# Line integrals of given curves

This question has an integral $$\int(x^4+4xy^3)dx+(6x^2y^2-5y^4)dy$$to be evaluated on the parametric curve $$C:(-(t+2)\cos(\pi t^2), t-1)$$I took the partial derivatives of the terms in the bracket and subtracted them to get $0$. However, this is not the right answer. I don't know any other method to solve such integrals.

• Note $dx=\frac{dx}{dt}dt$ Nov 20, 2013 at 9:04
• What is the initial point and terminal point of the curve?
– Paul
Nov 20, 2013 at 9:05
• It isn't given. Only, $t$ is from the interval $[0,1]$. Nov 20, 2013 at 9:06

• Direct approach

Let us write the integral as

$$\int_C F\cdot dC:=\int_0^1 F(C(t))\cdot\frac{dC}{dt}dt,$$

with $F(x,y):=(F_1(x,y),F_2(x,y))=(x^4+4xy^3,6x^2y^2-5y^4)$ and $C:[0,1]\rightarrow R^2$, with $C(t):=(-(t+2)\cos(\pi t^2), t-1)$. The integral is really complicated and we do not want to perform all computations.

• Searching for a potential $\varphi(x,y)$

Let us try another way, i.e. let us have a deeper look at the original formulation of our integral:

$$\int_C F\cdot dC:=\int F_1dx+F_2dy$$

If we could find a $C^1$ function $\varphi(x,y)$ s.t.

$$F_1:=\frac{\partial \varphi}{\partial x},$$ $$F_2:=\frac{\partial \varphi}{\partial y},$$

then our integral would be equal to

$$\int_C F\cdot dC:=\int_C \frac{\partial \varphi}{\partial x}dx+\frac{\partial \varphi}{\partial y}dy=(\text{using the definition of the integral along a curve})= \int_0^1\frac{d\varphi(C_1(t),C_2(t))}{dt}dt=\varphi(C_1(1),C_2(1))-\varphi(C_1(0),C_2(0)).$$

This proof, if it not clear, can be found on all textbooks on Analysis.

To find such $\varphi$, if it exists, we must solve the equations

$$x^4+4xy^3=\frac{\partial \varphi}{\partial x},$$ $$6x^2y^2-5y^4=\frac{\partial \varphi}{\partial y}.$$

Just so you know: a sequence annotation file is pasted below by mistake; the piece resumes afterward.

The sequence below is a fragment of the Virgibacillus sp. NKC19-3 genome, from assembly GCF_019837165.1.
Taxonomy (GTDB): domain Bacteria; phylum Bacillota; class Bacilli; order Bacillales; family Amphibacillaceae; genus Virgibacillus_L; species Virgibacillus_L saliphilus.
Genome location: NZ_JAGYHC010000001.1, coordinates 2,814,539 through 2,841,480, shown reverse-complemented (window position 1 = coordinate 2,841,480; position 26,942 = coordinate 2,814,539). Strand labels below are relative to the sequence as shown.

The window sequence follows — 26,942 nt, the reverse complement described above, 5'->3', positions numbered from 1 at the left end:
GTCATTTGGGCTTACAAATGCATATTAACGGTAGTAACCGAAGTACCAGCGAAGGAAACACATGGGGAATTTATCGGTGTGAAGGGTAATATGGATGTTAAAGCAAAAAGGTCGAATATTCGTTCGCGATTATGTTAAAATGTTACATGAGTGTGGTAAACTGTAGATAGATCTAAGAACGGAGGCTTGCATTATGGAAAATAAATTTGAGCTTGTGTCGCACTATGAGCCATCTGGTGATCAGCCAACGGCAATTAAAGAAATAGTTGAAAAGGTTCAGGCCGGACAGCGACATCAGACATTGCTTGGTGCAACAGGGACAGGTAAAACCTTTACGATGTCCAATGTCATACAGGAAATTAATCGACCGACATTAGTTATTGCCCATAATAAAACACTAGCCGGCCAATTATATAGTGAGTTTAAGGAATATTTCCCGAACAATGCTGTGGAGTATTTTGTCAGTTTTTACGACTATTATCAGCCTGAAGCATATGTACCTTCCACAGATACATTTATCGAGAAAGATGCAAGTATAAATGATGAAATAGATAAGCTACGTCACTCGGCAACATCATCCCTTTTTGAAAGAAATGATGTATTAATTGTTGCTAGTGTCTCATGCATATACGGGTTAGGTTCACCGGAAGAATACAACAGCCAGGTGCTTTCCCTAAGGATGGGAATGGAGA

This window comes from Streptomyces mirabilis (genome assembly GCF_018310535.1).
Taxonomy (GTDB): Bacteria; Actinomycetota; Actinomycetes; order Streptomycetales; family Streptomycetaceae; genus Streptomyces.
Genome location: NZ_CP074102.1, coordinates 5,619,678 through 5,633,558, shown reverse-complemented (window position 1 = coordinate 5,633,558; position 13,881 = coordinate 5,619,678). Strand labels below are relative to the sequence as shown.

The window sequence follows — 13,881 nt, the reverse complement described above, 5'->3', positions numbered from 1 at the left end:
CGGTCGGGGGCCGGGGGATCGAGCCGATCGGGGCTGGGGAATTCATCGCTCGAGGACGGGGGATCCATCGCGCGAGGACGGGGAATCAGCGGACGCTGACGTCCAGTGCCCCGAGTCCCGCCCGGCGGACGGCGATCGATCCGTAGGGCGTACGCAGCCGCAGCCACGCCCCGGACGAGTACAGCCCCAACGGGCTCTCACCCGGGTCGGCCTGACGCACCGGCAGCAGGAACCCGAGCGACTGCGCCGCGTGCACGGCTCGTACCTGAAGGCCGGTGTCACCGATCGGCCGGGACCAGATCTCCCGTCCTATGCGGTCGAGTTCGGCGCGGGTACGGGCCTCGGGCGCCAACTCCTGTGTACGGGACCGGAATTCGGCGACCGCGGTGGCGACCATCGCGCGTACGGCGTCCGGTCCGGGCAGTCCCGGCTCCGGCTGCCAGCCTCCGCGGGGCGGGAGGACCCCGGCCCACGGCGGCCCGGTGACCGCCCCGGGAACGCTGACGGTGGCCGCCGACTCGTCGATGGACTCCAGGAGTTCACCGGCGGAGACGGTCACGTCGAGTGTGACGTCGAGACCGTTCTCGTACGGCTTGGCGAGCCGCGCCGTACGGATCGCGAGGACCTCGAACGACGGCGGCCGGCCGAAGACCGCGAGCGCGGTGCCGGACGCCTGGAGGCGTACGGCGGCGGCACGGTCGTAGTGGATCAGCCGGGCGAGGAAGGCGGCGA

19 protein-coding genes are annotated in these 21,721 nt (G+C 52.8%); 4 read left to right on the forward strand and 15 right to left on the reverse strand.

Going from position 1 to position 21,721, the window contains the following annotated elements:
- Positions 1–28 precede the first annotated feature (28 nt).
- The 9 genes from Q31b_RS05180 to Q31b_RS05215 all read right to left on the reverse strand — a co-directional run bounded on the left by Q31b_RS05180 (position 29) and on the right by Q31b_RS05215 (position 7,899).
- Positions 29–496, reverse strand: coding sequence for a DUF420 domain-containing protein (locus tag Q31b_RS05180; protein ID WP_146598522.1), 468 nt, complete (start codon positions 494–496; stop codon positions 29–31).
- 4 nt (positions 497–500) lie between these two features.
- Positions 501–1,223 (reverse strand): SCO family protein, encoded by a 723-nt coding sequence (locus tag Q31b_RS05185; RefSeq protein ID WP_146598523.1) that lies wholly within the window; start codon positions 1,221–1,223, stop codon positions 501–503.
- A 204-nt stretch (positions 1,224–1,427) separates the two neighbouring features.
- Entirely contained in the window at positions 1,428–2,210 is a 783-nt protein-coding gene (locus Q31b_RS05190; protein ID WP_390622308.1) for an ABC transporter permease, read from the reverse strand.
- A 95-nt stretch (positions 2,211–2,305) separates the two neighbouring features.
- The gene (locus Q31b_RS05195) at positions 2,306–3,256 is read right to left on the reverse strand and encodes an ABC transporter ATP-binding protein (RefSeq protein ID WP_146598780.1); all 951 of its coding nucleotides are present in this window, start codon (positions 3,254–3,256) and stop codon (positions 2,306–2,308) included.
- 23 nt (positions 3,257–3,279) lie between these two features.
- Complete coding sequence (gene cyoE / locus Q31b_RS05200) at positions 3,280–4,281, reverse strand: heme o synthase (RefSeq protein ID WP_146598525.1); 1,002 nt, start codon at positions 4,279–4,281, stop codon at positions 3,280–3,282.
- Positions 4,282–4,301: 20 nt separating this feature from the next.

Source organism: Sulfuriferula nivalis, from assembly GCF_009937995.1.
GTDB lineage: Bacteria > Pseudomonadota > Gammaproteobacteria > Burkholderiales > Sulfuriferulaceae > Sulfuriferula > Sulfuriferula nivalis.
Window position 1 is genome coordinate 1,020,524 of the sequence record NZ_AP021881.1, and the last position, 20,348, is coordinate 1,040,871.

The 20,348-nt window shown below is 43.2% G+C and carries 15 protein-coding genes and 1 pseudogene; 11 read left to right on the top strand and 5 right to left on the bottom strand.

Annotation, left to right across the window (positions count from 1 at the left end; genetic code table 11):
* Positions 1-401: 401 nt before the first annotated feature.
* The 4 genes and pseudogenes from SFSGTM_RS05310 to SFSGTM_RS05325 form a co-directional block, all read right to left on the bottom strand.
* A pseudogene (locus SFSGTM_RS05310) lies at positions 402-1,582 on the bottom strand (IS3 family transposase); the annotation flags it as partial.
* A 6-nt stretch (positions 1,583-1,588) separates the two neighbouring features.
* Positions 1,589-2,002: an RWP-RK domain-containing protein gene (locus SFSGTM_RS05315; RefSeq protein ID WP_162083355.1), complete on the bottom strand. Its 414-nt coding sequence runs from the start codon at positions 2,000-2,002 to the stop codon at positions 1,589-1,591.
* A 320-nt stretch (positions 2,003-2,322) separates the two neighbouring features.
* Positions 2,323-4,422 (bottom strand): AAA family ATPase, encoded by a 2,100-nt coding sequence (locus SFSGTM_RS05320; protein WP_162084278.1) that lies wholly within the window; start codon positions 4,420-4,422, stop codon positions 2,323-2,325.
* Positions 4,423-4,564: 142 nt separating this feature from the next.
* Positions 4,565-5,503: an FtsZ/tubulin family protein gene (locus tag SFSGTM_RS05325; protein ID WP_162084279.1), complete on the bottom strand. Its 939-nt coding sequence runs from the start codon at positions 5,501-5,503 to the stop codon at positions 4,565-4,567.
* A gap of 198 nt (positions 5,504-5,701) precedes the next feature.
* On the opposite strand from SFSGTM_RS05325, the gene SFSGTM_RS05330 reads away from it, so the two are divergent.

Let us solve the first equation; we arrive at

$$x^4+4xy^3=\frac{\partial \varphi}{\partial x}\Rightarrow \varphi(x,y)=\frac{x^5}{5}+2x^2y^3+\rho(y),$$

for some function $\rho=\rho(y)$. Plugging the above $\varphi(x,y)$ in the second equation we arrive at

$$\frac{\partial }{\partial y}\left(\frac{x^5}{5}+2x^2y^3+\rho(y)\right)\stackrel{!}{=} 6x^2y^2-5y^4,$$

i.e.

$$6x^2y^2+\frac{d\rho }{d y}\stackrel{!}{=} 6x^2y^2-5y^4,$$

which implies $\frac{d\rho }{d y}=-5y^4$, or $\rho(y)=-y^5$.

In summary, the potential function is given by

$$\varphi(x,y)=\frac{x^5}{5}+2x^2y^3-y^5,$$

and the original integral is

$$\int_C F\cdot dC=\varphi(3,0)-\varphi(-2,-1).$$

as $C(1)=(3,0)$ and $C(0)=(-2,-1)$.

• I found $\frac {\partial\varphi}{\partial y}$ to be $2x^2y^3-y^5+\rho(x)=\varphi(x,y)$. I am not sure of how to proceed... because I am confused between the limits and the terms to be integrated. Nov 20, 2013 at 10:13
• I edit my answer, just a sec. Nov 20, 2013 at 10:23
• Thanks a ton! :) This is much easier than involving the parameterization Nov 20, 2013 at 10:31
• Then we cannot infer anything about the answer :-) Apart from the numerical value (I will check it again), please be sure of the "method". It uses the theory of conservative vector fields and potential functions. Regards! Nov 20, 2013 at 11:10
• you are right: I shortened notation too much in the end. I modified it: thank you again! Nov 21, 2013 at 15:44